# Are mathematicians, physicists and biologists irrational? Mathematical and natural science studies vs. the transitivity axiom

14 Pages Posted: 16 Feb 2023

Date Written: February 16, 2023

### Abstract

An important and interesting phenomenon of the last few decades is the increasing number of mathematical studies of so-called intransitive dice with non-standard numbers on their faces and the popularization of them. The dice beat one another like in the rock-paper-scissors game. They violate the transitivity law (or axiom): “if it were true that whenever x dominates y and y dominates z, then also x dominates z”. Physicists and biologists study intransitivity in their areas too. Yet many texts on rational decision-making contain statements that a key component of rationality is the transitivity axiom and that violation of transitivity is irrational. Are all the physicists, biologists and mathematicians, authors of popular books and math lovers—fans of the intransitive dice irrational? It is not the case. The main difference of most cognitive studies of intransitivity of preferences from intransitivity studies in mathematics and biology is that the cognitivists work with transitive options. In this case, intransitive options are fallacies. In the case of objectively intransitive options, fallacies are transitive choices of the intransitive options. Not only an Euclidean metric but also topological and graph theoretic approaches to rational cognition of objectively intransitive objects is a possible way to overcome some cognitivists’ belief in the universality of the transitivity axiom.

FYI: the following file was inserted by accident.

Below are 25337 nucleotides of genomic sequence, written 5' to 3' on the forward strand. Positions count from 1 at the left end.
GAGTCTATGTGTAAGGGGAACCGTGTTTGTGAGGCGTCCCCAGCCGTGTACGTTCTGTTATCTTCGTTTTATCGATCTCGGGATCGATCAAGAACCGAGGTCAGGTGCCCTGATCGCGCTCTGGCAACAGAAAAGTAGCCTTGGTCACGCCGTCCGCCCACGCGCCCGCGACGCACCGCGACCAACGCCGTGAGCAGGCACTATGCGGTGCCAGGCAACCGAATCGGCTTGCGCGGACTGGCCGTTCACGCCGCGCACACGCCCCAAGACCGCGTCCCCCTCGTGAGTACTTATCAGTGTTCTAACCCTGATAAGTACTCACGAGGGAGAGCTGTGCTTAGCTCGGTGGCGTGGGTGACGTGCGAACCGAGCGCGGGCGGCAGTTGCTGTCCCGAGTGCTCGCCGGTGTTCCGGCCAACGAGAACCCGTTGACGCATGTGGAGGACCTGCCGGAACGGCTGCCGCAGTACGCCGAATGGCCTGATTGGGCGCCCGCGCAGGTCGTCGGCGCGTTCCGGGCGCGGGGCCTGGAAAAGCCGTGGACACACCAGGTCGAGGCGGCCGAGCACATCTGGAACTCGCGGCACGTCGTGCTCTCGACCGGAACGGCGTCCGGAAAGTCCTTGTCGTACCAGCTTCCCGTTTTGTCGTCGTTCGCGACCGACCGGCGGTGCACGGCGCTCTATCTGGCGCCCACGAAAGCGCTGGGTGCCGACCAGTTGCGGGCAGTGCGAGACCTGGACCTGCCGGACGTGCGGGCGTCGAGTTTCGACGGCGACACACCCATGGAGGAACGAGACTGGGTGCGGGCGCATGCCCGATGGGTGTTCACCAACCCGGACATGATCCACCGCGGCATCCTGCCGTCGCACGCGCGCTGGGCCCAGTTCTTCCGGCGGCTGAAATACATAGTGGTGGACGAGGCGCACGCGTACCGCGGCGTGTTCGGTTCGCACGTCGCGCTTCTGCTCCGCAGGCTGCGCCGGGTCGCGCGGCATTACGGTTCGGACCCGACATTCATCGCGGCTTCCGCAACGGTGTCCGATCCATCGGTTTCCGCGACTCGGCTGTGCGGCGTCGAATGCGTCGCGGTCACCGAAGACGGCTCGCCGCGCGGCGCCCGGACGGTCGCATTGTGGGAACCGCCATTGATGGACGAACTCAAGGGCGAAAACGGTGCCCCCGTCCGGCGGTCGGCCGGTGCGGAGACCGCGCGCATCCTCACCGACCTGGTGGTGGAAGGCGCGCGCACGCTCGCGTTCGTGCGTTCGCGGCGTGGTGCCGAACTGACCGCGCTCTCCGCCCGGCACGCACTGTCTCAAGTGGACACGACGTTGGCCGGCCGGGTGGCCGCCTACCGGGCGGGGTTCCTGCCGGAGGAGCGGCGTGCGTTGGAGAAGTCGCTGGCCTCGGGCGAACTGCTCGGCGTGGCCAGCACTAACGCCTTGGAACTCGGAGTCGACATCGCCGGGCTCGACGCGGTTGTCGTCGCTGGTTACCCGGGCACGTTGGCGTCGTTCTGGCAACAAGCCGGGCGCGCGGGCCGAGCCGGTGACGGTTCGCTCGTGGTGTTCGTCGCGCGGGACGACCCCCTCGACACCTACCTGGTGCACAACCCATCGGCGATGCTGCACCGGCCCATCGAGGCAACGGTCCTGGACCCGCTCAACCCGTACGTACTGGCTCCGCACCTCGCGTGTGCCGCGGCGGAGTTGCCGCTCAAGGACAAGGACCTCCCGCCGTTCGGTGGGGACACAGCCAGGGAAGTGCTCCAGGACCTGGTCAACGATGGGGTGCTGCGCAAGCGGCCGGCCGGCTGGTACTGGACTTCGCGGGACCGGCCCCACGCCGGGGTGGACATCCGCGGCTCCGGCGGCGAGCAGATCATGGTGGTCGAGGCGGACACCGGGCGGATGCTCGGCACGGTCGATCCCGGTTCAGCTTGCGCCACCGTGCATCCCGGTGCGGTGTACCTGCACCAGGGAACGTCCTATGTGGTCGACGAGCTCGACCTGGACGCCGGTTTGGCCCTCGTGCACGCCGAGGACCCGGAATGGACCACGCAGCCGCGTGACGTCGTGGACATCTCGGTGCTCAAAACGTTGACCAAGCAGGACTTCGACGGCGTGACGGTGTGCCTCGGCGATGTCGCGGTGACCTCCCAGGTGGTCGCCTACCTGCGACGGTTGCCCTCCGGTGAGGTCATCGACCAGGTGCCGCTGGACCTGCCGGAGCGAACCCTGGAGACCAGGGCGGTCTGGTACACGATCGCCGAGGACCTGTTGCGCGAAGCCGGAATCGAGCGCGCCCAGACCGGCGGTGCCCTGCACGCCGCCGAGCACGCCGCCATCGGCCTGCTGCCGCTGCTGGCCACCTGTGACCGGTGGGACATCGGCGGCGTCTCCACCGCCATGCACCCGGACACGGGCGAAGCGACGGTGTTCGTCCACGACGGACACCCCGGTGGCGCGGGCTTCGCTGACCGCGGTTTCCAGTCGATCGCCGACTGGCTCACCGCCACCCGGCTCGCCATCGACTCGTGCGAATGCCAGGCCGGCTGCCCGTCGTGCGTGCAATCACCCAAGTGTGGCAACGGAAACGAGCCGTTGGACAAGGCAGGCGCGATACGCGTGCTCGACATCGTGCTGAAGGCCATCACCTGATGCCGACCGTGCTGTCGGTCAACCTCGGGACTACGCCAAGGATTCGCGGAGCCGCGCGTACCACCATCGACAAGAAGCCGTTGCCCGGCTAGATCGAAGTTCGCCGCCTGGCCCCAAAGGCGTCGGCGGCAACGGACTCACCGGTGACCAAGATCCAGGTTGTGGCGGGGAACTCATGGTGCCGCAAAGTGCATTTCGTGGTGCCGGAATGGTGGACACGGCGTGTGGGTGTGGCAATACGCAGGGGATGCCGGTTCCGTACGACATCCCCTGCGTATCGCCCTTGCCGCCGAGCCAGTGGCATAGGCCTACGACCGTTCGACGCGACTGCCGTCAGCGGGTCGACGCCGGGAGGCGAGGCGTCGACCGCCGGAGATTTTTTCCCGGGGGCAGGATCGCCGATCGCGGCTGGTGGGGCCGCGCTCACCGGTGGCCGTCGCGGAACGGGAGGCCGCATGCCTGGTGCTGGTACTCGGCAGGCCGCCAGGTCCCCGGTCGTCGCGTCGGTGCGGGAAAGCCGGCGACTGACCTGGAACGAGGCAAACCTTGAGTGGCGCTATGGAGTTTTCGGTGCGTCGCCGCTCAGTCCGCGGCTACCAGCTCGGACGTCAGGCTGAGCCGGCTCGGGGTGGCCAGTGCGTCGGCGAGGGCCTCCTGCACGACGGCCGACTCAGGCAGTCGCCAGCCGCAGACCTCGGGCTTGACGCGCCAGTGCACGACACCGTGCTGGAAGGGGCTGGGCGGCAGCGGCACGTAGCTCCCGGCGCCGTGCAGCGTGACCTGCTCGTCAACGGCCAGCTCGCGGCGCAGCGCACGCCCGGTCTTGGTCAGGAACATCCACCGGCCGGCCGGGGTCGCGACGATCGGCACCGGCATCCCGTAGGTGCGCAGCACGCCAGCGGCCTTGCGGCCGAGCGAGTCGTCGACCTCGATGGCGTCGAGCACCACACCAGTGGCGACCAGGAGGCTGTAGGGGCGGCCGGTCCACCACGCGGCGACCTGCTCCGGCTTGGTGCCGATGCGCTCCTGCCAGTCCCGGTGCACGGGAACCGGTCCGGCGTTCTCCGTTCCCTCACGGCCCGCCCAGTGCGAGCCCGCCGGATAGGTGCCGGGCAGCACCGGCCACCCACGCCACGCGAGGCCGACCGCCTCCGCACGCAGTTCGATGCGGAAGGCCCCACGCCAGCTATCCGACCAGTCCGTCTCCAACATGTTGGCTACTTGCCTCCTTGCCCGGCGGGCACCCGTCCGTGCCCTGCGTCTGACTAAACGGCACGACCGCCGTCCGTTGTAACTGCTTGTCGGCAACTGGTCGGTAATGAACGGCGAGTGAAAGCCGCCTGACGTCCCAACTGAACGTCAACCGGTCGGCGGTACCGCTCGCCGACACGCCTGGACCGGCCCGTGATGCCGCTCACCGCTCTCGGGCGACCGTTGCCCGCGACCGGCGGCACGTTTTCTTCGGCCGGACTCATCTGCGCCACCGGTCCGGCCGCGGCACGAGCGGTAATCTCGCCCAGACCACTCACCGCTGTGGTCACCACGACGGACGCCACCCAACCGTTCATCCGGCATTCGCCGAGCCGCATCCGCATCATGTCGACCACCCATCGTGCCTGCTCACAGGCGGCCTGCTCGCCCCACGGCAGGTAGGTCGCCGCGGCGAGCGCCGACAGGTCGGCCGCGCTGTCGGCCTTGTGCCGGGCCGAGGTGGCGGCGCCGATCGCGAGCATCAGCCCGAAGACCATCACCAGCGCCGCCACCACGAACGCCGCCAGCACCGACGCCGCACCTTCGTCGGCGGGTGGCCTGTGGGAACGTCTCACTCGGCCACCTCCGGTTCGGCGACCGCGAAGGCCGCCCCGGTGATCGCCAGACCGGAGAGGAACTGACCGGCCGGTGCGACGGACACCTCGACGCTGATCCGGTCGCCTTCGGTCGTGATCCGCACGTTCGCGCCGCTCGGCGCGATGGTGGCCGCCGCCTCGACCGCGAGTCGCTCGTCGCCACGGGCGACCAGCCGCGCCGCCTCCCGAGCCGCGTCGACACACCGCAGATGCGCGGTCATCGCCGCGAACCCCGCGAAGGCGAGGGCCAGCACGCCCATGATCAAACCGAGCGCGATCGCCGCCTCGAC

One can say about transitivity-oriented and intransitivity-oriented paradigms in different scientific areas. Supporters of the transitivity-oriented paradigm consider transitivity as one of axioms of rational decision making and state that its violations is a fallacy. Supporters of the intransitivity-oriented paradigm consider intransitivity as a part of objective relations in the real world which should be revealed and comprehended.

From the point of view of cognition of complex systems containing intransitive relations, it seems reasonable to distinguish between four types of situations. (1) Relations are objectively transitive and problem posers and (or) solvers make correct conclusions about their transitivity. (2) Relations are objectively transitive, but problem posers and (or) solvers wrongly consider them as intransitive. (3) Relations are objectively intransitive and problem posers and (or) solvers make correct conclusions about their intransitivity. (4) Relations are objectively intransitive, but problem posers and (or) solvers wrongly consider them as transitive (e.g. because of taking the transitivity axiom for granted). This type has been minimally studied in cognitive psychology.

Models of intransitive relations in biological studies are worthy of cognitivists’ potential interest. Making rational ecological decisions should take intransitive competition of species into account.

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